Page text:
In Dr. Salter’s session, he also discusses barriers (see: excuses) for not writing, and how to promptly address them. Some of the answers can be found in relaxation and consistency, but the hard truth is that “waiting for inspiration” does not work, and that those who force themselves to write, even uninspired writing, write more and find more success in their writing. And, perhaps contrary to a traditional academic approach, binge writing is not recommended. “Evidence shows that you should set a goal you can meet every day and stick to it. Rather than support a binge-writing way of thinking, it’s much better to make it a manageable, daily activity. If you say to yourself, ‘I’m going to run a marathon’, you wouldn’t run 20 miles the first day and burn yourself out. It’s the same with writing.”

A key point of Dr. Salter’s lecture is changing your attitude towards writing – making the task fun, enjoyable and more of a consistent practice and part of your daily life than a dreaded duty. “The more you write and the less crisis-driven it is, the more it becomes a practice and a craft. Part of it is changing the emotional relationship you have with the writing so you’re not anxious and worried about it.”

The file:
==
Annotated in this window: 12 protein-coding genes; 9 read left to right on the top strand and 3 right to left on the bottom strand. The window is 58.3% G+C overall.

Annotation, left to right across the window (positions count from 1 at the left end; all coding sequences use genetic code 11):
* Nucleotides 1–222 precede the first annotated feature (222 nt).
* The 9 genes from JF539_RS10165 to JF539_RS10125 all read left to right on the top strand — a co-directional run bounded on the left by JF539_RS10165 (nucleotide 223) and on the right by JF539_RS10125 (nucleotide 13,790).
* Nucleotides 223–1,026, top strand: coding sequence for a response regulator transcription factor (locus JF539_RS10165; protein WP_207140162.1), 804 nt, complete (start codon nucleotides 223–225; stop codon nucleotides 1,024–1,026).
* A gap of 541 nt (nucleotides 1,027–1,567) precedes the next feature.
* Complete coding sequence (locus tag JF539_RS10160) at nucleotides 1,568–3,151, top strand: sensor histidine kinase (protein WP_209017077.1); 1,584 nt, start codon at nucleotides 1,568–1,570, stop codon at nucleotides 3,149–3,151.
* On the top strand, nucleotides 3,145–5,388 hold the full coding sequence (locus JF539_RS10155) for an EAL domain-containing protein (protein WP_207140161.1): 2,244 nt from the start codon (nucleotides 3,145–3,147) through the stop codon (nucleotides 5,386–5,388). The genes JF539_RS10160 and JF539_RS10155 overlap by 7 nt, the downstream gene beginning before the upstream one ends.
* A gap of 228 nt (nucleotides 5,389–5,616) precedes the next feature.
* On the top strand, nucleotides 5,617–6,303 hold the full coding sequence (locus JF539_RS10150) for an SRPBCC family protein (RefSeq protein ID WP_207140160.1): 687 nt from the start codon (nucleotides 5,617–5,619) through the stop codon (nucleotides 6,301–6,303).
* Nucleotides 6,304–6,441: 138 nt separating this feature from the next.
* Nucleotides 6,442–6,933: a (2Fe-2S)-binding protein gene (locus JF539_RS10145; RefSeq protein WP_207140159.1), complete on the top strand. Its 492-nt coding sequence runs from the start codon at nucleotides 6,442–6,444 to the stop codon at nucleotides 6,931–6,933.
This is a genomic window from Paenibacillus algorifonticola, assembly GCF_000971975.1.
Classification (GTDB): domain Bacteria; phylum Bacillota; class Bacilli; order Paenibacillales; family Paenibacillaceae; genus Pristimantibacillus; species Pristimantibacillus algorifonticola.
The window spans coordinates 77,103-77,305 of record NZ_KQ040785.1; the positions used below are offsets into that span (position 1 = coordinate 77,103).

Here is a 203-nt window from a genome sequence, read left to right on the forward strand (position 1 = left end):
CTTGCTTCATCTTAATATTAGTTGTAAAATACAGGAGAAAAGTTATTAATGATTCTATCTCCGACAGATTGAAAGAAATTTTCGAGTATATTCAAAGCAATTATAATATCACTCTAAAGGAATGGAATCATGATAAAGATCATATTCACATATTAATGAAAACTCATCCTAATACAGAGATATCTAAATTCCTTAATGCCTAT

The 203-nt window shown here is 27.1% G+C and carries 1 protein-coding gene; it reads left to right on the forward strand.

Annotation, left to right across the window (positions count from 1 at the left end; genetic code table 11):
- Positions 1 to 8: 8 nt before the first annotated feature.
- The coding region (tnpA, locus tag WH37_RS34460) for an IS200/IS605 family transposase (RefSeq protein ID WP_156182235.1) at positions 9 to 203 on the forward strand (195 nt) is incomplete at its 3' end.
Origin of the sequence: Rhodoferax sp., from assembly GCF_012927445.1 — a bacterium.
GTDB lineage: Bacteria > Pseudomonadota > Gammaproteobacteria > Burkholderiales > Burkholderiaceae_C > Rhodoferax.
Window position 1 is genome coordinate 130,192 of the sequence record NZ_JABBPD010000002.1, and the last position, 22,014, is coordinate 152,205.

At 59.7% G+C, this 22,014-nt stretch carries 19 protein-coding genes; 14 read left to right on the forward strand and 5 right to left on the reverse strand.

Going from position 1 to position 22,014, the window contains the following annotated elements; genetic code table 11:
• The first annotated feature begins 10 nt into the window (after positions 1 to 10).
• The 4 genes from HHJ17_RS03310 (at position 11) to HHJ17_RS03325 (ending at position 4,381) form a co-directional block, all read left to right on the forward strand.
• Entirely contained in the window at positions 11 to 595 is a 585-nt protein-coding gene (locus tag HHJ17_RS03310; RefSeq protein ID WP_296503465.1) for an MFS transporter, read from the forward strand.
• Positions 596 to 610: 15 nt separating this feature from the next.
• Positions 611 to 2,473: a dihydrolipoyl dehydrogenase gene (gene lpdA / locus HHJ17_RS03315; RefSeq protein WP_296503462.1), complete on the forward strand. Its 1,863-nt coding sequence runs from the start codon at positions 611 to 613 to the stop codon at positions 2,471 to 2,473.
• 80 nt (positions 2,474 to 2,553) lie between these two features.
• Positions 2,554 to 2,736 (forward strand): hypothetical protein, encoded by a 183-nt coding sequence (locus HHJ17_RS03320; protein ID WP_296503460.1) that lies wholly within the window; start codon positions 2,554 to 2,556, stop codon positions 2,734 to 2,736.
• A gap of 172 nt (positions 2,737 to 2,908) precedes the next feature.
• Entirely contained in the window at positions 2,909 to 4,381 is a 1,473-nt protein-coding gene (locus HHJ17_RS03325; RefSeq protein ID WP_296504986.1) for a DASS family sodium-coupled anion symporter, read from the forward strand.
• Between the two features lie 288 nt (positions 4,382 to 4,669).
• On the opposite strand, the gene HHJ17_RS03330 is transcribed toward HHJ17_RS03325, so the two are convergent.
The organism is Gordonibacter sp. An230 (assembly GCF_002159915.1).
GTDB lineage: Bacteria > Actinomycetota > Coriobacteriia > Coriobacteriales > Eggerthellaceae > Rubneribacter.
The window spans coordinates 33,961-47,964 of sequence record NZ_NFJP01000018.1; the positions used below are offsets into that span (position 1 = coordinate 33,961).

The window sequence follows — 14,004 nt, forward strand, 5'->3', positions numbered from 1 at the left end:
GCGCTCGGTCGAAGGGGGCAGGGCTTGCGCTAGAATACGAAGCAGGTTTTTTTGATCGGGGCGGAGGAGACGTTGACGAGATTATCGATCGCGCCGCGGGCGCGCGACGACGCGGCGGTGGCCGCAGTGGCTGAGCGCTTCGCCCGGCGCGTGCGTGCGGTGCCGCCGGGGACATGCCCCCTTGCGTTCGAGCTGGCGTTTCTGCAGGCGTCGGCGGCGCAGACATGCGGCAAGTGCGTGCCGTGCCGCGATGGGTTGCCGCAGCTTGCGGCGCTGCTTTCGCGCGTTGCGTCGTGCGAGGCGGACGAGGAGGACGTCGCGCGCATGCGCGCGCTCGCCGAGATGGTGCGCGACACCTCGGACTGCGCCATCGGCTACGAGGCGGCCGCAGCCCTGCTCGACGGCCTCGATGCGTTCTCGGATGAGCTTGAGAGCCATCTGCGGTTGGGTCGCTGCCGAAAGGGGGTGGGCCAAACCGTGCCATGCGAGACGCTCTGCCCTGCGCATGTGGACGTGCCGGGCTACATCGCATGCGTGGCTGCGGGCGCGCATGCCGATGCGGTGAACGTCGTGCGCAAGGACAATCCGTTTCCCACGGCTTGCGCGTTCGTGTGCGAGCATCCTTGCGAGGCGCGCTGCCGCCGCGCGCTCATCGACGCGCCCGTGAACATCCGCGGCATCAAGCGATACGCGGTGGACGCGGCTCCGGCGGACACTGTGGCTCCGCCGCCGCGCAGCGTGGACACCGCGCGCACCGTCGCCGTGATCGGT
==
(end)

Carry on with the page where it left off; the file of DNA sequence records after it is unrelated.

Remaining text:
Ultimately, the workshop is a practical one that offers real examples, discussion with the audience and strategies to get started improving your writing immediately (and it doesn’t hurt that 15 copies of Paul Silvia’s book How to Write a Lot were raffled off during the seminar). After some five years of presenting this workshop, Dr. Salter still finds enjoyment in it and hopes it continues: “I keep doing it because I need the reminder too,” he says.

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  1. Jano Klimas / June 17, 2015 at 6:32 pm

    Thank you for a stimulating blog. How to write a lot started my real interested in the science of writing a couple of years ago. I’m especially interested in interventions to improve the productivity of addiction researchers. One such example is a recent study by Dr James Sorensen published in the Substance Abuse journal on April 20, 2015: Scientific Writing Seminar for Early-stage Investigators in Substance Abuse Research http://t.co/twOus37lF1

  2. Sadaf / June 18, 2015 at 2:19 am

    thanks for sharing. Hope you continue doing it for ever!

  3. Eva-Lynn Jagoe / June 22, 2015 at 10:54 am

    I am torn as I read this article. For sure, there are few things more pleasurable than the flow of writing when it’s going well, when it feels like there’s a fluid connection between your thoughts and the words that you are typing. I believe that the best way to achieve this ease is through a regular practice of writing often. But I do not think that the goal is to “write a lot,” to become even more productive than most of us already are. The academy would do well to slow down, to allow more time for deep research, rewriting, and revision. Both in our own writing and publication records, as well as in our teaching, we should be moving towards spending more time on fewer words.